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African-American and Hispanic patients have substantially higher end-of-life costs than White patients, according to the results of a study published in the Archives of Internal Medicine.[1]( "_ednref1")

The cost of end-of-life care contributes significantly to the overall cost of healthcare in the United States. These costs are partially related to the intensity of the care; the more intensive treatments—such as tube feeding and ventilator support—are the most costly.

Choosing end-of-life care is a deeply personal and often difficult decision. An increasing number of patients are signing advanced directives and living wills in order to spare themselves from the more intensive, life-sustaining treatments. However, there are marked differences in populations signing advanced directives. In one study in cancer patients, less than half of African Americans and Hispanics signed advanced directives, whereas 80% of the White populations signed such documents.[2]( "_ednref2")

Cultural, socioeconomic, and religious factors may affect end-of-life decisions. It is generally accepted that racial and ethnic minorities receive fewer medical interventions than Whites during their lifetime; however, less is known about end-of-life care in minority populations.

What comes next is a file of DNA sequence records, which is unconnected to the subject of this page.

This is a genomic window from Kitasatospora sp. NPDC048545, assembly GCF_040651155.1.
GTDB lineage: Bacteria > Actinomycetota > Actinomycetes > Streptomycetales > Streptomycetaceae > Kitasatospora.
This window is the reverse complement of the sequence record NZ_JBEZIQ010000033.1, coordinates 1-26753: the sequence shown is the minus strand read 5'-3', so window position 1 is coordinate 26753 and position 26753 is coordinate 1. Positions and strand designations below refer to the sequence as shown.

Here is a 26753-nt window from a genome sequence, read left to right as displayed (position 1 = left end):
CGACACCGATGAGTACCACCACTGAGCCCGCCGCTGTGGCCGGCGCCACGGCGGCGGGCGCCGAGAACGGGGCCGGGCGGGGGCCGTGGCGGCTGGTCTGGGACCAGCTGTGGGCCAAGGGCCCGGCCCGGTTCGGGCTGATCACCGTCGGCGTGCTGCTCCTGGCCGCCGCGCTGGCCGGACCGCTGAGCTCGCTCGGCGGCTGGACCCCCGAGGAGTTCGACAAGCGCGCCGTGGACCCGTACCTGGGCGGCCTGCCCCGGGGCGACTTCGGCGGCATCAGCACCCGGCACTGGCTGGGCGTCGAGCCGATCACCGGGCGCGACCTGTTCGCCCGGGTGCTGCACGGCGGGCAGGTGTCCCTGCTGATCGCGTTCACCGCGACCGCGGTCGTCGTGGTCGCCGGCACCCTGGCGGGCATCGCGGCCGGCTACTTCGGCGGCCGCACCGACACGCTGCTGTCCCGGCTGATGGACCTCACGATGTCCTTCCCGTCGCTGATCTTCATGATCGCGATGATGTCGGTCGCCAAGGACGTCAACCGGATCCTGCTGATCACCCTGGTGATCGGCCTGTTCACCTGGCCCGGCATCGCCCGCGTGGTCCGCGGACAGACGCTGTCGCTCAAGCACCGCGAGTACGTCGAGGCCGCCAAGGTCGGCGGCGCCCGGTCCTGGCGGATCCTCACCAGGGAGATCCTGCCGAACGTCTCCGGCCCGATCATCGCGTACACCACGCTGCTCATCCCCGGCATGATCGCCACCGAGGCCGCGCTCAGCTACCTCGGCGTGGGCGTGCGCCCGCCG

Researchers from Boston University and the Department of Bioethics of the National Institutes of Health conducted a study to compare end-of-life costs among Whites, African Americans, and Hispanics. They evaluated a random sample of over 150,000 Medicare patients who died in 2001. They found that in the final six months of life, healthcare costs for Whites averaged $20,166 compared with $26,704 for African Americans and $31,702 for Hispanics. They found that approximately half of the increased costs were due to differences in age, sex, cause of death, total morbidity burden, geography, socioeconomic, and hospice differences.

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By additional modeling, they concluded that 85% of observed higher costs for non–Whites was due to greater end-of-life use of the intensive care unit and intensive procedures. For example, African Americans and Hispanics were twice as likely to have a feeding tube placed as their White counterparts.

The researchers concluded: “At life’s end, [African-American] and Hispanic decedents have substantially higher costs than Whites. More than half of these cost differences are related to geographic, sociodemographic, and morbidity differences. Strikingly greater use of life-sustaining interventions accounts for most of the rest.”


[1]( "_edn1") Hanchate A, Kronman AC, Young-Xu Y, et al. Racial and ethnic differences in end-of-life costs. Why do minorities cost more than whites? Archives of Internal Medicine. 2009; 169: 493-501.

[2]( "_edn2") Smith AK, McCarthy EP, Paulk E, et al. Racial and ethnic differences in advance care planning among patient with cancer: Impact of terminal illness acknowledgement religiousness, and treatment preferences. Journal of Clinical Oncology. 2009; 26: 4131-4137.

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